by Antonino Napoleone, Giuseppe Scarlata | April 10, 2021.

This year began on the one hand with a dazzling succession of events and extraordinary scientific discoveries, but on the other hand, it did not leave behind the complicated health situation caused by the pandemic. Last March was at the centre of worldwide media attention for various reasons, both positive and negative at the same time, which arrived in real time on our screens without filters. The contact and direct effect of social networks have amplified the resonance and accessibility of information and news, which have now reached a coverage that extends to all geographical areas of the planet at the speed of a click. This effect was particularly tangible last month, which not only marked the start of spring but also saw a series of unprecedented scientific and/or natural international events. For this reason, the renowned scientific journal Nature decided to publish a collection of extraordinary photos, from the brain cell bouquet to the first shots from Mars. Nature’s photo team was certainly full of choices, but looking at the images in the gallery, some thoughts flash to mind almost immediately. How fast is scientific and technological innovation moving? The microscopic and macroscopic universe are two sides of the same coin that still have much to reveal and whose fascination will never cease to motivate and feed the desire for study and discovery. How far will we push the human boundaries of knowledge and exploration?
ScienceRely featured prominently Scientific photography in previous articles (read also: Etna, geology and beauty of Europe’s highest volcano), underlining the importance of scientific communication through illustrations and contents that are not confined only to laboratories but can be enjoyed by everyone. So let’s enjoy the most beautiful scientific snapshots of March 2021.

1. The brain cell bouquet

This image was captured using confocal microscopy by Sumana Shrestha, PhD in Paediatric Tumour Biology, at the Cancer Institute of London. This shot was one of the favourites among the supporters of the annual science and medical imaging competition of the ICR (Institute of Cancer Research, UK). The image shows embryonic stem cells that are destined to become brain cells. The cells are arranged in flower-like rings or ‘neural rosettes’ – with columns projecting outwards. In a developing embryo, these structures eventually generate the brain and spinal cord. Rosettes are involved in the development of some brain tumours, and understanding them could pave the way for the development of new drugs to treat brain cancer.

Credit: Sumana Shrestha
2. Big bird

This stunning shot was captured by James Crombie, a well-known sports photographer in the UK with a passion for nature photography. In the image, hundreds of starlings have gathered above Lough Ennell in County Westmeath, Ireland, in a spectacular murmur that photographer James Crombie captured on 3 March. The birds are nesting in the reeds around the lake, and take flight every four or five days around sunset. Crombie took hundreds of photographs to capture this “perfect” shot, a moment when the flock in flight took the form of a giant bird in motion.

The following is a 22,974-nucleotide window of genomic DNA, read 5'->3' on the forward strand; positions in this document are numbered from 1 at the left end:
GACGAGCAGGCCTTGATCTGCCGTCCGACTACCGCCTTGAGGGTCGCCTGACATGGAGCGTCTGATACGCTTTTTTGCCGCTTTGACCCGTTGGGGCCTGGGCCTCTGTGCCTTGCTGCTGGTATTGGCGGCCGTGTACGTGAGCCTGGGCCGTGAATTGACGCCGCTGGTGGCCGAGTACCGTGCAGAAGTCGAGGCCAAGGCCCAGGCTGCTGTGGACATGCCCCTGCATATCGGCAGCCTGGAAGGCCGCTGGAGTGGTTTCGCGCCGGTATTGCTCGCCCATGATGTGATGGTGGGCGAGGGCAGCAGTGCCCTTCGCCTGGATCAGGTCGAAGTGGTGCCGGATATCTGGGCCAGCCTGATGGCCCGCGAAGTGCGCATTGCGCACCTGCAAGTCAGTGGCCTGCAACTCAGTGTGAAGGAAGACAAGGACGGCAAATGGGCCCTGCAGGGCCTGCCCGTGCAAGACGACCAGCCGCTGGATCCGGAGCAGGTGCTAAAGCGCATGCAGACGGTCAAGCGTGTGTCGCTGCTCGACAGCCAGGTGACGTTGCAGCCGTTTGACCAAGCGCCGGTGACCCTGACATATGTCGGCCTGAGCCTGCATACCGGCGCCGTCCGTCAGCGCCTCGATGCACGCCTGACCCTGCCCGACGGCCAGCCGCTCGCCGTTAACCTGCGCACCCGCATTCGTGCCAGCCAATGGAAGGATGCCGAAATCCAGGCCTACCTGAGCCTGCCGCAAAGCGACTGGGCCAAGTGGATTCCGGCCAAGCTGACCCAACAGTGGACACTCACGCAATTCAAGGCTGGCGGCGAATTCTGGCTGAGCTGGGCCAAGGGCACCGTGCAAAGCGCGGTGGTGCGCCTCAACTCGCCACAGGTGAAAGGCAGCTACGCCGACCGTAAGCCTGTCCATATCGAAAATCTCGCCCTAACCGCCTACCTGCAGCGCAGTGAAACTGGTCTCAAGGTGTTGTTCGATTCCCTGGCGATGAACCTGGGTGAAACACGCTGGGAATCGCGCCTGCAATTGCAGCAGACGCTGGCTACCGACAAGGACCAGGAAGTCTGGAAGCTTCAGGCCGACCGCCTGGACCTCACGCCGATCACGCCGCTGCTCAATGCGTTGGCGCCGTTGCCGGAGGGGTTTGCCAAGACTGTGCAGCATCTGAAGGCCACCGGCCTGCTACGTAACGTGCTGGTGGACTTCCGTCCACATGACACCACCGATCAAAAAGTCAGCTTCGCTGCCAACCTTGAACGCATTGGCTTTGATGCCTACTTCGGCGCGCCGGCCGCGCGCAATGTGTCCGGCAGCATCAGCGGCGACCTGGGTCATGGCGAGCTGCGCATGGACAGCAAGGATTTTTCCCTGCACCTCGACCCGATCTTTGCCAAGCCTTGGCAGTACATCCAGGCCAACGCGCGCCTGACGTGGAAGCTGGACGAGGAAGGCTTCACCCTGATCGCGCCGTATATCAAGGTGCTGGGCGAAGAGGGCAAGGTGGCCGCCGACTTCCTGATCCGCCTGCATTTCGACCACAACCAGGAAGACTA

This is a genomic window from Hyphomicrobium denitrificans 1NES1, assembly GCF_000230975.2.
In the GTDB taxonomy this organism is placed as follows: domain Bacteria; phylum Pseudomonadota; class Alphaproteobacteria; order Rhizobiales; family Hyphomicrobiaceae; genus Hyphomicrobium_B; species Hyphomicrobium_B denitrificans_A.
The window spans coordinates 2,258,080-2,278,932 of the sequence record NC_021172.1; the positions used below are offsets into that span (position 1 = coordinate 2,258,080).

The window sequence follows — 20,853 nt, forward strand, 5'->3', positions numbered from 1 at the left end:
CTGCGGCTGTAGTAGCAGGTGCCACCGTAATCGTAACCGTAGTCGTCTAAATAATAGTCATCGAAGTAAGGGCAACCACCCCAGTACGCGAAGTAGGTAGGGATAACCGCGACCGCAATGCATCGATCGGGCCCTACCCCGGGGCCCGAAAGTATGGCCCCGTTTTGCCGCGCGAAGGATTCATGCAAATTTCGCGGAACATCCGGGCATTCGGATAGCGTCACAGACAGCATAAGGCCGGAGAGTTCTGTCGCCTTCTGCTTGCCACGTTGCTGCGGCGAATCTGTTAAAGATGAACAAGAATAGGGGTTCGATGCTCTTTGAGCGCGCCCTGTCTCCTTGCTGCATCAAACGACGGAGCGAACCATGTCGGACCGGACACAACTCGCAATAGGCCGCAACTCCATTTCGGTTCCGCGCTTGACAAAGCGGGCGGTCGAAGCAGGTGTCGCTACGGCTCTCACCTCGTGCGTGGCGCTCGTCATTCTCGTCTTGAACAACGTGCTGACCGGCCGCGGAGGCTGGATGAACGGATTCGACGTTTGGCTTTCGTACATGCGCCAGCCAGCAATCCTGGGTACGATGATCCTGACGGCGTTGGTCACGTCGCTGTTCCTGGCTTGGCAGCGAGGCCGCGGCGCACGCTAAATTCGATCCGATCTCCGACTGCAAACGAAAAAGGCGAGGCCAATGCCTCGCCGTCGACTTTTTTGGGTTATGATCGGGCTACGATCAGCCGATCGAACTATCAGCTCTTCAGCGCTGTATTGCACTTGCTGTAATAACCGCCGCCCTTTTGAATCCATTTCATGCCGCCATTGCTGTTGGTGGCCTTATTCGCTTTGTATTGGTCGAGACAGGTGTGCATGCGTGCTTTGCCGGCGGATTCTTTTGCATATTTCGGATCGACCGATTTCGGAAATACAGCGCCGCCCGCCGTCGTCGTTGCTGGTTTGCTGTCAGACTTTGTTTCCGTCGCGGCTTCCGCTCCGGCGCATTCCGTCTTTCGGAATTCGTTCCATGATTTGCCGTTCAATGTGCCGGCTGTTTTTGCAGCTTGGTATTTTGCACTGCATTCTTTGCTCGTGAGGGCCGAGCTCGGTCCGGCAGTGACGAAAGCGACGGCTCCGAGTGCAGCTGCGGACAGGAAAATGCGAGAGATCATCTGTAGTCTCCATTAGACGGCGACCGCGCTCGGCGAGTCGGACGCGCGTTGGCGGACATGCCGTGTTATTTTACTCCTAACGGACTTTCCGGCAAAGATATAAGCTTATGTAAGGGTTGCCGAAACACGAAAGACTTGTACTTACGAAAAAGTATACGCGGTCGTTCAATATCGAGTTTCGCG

Credit: INPHO/James Crombie

3. Rocket stacking

The title of the photo is “rocket stacking” and shows NASA engineers in action as they assemble twin booster rockets for the massive Space Launch System (SLS), the first deep-space rocket since the Saturn V, which sent the first astronauts to the moon. Since November, workers have been using a huge crane to vertically stack the booster segments at the Kennedy Space Center in Florida (pictured). The boosters will eventually be attached to the 65-metre-long central stage of the rocket, which is being tested at the Stennis Space Center near Bay St Louis in Mississippi. NASA is developing the SLS as part of its Artemis space programme, which aims to land the first woman, and the next man, on the Moon by 2024.

Credit: NASA

4. Stuck in the mud

This image is familiar to everyone, showing a huge container ship that blocked one of the world’s busiest trade routes for several weeks when it got stuck diagonally across the Suez Canal. The 400-metre-long Ever Given container ship belonging to the Evergreen Marine fleet is among the largest ships in the world. It ran aground on the 23rd of March amid strong winds and a sandstorm that complicated the crew’s operations. Efforts to free the 200,000-tonne ship lasted days and involved several tugs pushing and pulling the vessel, while dredgers worked to extract sand from under the bow and stern. Hundreds of other ships, including more than 20 oil tankers, were delayed by the blockade of the Suez Canal. Its effects on global shipping are difficult to estimate, especially economically, and could take several months to be resolved.